Last March, I had the pleasure of receiving a review copy for Kingdom Come: Deliverance. In this line of work, we writers review a lot of titles. Sometimes, they’re awful and we have to persevere through it to bring you, the readers, the information you need to make a buying decision. Those write ups are difficult. The easy write ups come when we are lucky to receive a game that is excellent. Something that is easy to write passionately about. Prior to Kingdom Come: Deliverance’s release, I was an avid fan. I followed all the developer videos, got a real understanding of what was going on in the studio and learned the sheer historical research effort that was poured into this title. My hype was palpable. I couldn’t let it colour my professional and critical impression of the game, so I had to be careful.
After playing it to the extent where a review was possible, my open minded and dismissive approach to the potentially overblown commentary on how it was plagued with bugs gradually subsided. Sadly, this passion project was neither the game that made for a difficult write up nor the experience that made for easy reporting. It was an anomalous entity that lay in limbo somewhere in between. Anybody who has played Kingdom Come: Deliverance knows there is an incredible and mature RPG system hiding under the sheet of bugs. Like a pile of gold coins held down just tightly enough that you couldn’t reach them. This was, for lack of a better word – painful.
To ask if Kingdom Come: Deliverance has been fixed is no simple question. In that, you’re asking a whole bunch of things. Are quests still broken to the point that they are impossible to finish? Are there still invisible walls on sets of stairs, inhibiting your ascent? Do vital story driving NPCs still disappear into the void? Do NPCs still lack heads for a good two minutes after load? Is there still an infinite load screen after sleeping occasionally? Is the interact function still disappearing? Is texture popping still so bad that entire buildings and bridges prefer not exist until you smack into them? The list goes on. In a way, the game has since been improved but only subtly.
Quests are now fully functional across the board, meaning completion of the game is no longer a battle of the wits with your machine. Coupled with a far more responsive interaction system that is now behaving itself, a smoother and uninterrupted session is guaranteed. Having reinstalled the game after hearing from Warhorse that a lot had been fixed, I went back to that hated set of stairs, previously unclimbable with an invisible wall. It was gone! Quest giving NPCs can still be frustrating to find as they mill about their day but they are at least there to find. The ultimate quest that would break the camel’s back for me was “In God’s Hands,” which came complete with an infusion of a removal of interaction, infinite load screens on sleep and an inability to save thereafter. All of that had been fixed as well.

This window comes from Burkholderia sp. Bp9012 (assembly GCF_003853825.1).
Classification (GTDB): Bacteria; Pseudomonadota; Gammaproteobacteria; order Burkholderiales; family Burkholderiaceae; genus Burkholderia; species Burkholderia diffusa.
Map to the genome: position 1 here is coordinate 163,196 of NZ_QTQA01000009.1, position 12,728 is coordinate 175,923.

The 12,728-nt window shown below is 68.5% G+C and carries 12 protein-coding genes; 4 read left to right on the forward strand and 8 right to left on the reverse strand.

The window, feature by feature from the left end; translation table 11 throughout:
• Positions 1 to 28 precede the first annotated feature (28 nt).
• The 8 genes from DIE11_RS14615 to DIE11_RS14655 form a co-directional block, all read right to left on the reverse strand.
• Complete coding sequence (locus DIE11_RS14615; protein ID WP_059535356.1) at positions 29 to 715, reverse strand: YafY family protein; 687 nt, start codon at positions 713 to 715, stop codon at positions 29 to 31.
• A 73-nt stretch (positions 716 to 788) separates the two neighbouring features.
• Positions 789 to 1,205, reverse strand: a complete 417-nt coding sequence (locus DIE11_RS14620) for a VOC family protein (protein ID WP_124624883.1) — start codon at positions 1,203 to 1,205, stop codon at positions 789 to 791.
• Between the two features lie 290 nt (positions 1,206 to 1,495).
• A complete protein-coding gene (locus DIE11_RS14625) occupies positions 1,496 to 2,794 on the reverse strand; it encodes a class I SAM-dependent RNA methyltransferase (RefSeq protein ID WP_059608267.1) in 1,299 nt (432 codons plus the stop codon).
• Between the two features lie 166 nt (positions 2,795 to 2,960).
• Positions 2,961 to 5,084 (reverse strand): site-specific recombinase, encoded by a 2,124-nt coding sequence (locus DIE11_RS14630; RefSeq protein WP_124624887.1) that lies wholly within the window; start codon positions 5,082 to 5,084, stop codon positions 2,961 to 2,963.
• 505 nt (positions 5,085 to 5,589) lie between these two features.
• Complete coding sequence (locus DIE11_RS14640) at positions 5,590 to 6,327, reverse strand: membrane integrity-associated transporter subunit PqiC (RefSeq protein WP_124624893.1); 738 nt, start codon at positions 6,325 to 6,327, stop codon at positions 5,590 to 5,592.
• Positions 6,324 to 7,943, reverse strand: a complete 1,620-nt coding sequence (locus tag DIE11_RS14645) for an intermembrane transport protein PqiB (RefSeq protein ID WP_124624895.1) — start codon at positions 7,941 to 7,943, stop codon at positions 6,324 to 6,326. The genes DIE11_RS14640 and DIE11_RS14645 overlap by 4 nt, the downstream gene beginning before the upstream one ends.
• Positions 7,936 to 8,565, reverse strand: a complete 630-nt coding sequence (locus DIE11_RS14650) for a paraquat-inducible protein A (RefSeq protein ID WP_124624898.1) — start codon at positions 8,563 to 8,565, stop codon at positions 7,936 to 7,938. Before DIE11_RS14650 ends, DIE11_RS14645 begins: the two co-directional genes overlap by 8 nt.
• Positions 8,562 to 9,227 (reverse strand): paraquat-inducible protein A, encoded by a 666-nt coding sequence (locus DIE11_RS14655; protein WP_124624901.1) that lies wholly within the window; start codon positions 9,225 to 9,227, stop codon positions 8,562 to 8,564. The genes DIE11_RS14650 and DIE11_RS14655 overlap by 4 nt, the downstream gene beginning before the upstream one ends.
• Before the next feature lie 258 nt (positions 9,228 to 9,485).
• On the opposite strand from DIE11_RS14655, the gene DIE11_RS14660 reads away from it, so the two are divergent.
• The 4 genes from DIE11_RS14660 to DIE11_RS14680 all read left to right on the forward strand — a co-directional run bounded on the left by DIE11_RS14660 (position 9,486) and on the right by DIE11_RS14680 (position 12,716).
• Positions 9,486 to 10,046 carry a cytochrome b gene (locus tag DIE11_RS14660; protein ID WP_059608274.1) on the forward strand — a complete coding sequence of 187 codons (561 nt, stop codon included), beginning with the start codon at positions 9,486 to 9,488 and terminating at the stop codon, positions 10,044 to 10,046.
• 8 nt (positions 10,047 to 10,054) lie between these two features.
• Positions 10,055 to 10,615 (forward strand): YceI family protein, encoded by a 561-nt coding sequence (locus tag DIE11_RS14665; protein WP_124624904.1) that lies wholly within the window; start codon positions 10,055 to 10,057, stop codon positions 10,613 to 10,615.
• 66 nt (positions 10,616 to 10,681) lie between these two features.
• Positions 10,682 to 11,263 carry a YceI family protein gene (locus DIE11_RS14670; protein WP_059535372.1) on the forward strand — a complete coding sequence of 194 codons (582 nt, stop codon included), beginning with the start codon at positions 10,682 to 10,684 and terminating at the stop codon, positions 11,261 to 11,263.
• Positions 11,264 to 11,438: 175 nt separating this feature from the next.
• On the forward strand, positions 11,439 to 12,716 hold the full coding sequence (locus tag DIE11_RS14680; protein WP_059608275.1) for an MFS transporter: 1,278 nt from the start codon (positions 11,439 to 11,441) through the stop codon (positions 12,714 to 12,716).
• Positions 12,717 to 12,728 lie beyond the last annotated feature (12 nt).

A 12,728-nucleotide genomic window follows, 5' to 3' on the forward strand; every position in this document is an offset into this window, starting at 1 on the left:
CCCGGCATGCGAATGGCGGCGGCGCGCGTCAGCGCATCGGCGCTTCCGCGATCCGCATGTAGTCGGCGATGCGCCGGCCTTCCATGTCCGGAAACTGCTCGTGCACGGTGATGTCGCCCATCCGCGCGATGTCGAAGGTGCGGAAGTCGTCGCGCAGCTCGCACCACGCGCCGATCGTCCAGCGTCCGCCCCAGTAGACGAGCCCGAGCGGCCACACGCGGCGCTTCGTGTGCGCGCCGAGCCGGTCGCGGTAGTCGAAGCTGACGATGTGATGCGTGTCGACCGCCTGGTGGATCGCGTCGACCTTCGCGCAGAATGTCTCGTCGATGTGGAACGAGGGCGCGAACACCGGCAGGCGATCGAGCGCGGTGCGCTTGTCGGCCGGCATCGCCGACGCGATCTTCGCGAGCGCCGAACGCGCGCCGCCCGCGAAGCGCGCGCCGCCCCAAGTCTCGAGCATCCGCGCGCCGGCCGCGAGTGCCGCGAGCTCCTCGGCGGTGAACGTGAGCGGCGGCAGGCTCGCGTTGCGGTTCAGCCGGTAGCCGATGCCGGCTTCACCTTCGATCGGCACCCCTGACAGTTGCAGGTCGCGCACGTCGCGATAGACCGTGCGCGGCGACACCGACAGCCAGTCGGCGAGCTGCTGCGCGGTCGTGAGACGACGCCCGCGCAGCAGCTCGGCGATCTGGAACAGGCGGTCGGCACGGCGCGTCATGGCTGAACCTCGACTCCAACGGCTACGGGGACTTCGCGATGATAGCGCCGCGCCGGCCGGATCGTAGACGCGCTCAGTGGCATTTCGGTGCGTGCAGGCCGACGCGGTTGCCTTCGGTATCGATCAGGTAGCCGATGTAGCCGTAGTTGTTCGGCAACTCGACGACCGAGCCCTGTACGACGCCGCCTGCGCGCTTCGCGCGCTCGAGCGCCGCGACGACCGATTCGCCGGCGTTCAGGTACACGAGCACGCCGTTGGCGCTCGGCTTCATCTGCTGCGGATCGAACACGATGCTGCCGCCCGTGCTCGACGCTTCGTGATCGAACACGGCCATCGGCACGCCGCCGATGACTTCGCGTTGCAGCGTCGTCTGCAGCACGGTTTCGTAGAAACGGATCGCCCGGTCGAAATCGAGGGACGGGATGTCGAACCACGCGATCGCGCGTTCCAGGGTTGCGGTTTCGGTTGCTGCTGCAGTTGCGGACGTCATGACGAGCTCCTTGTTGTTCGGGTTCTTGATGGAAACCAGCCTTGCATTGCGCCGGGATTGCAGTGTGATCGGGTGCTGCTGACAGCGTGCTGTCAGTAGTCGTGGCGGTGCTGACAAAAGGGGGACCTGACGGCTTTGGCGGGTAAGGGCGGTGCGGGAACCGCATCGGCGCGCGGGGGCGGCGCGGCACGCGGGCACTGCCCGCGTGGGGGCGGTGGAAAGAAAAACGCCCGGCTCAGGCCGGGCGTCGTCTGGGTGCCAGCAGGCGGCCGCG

After continuing Henry’s journey, post nightmare quest, I was feeling optimistic. Things were looking up. Although, I’m sorry to say, a lot more work needs to be done. Playing on a PS4, the headless NPCs shortly after load remain. Worst of all the building / bridge removing texture popping also still remains. While general player experience has been improved, these issues alone were enough to dissuade me yet again from either playing further or recommending the game just yet.
Other than this, the game could benefit from core tweaks. We have been told that lockpicking has been made less impossible for console players with joysticks. Yet, impossible the lockpicking remains. Fast travel remains anything but, as we are subjected to a very slowly moving icon on a map for the sake of encounters players are likely to ignore anyway.
The controversial save system remains, whereby players must find frustratingly rare Saviour Schnapps or a bed to save. Although, if you own a PC, you can grab a mod to fix that.
Unfortunately, it remains painfully clear that Warhorse indeed released the game prematurely to keep families fed and lights on. If you own the game, I do recommend reinstalling it as, despite its remaining problems, you will find a smoother momentum through play. That said, Kingdom Come: Deliverance remains in a state that, strictly speaking, should not be marketed to consumers. It only adds a sour bite to the recently released DLC, when it has to be considered that perhaps the team should have worked on fixing further issues before adding new content. New content that will remain yet another gold coin, just out of reach beneath a sheet of bugs still tightly holding down the game’s true potential.
The game that aims so high to achieve historic levels of immersion ironically suffers from continued immersion breaking bugs. In conclusion, this sad juxtaposition still hangs over the good name of Kingdom Come: Deliverance like a dark cloud.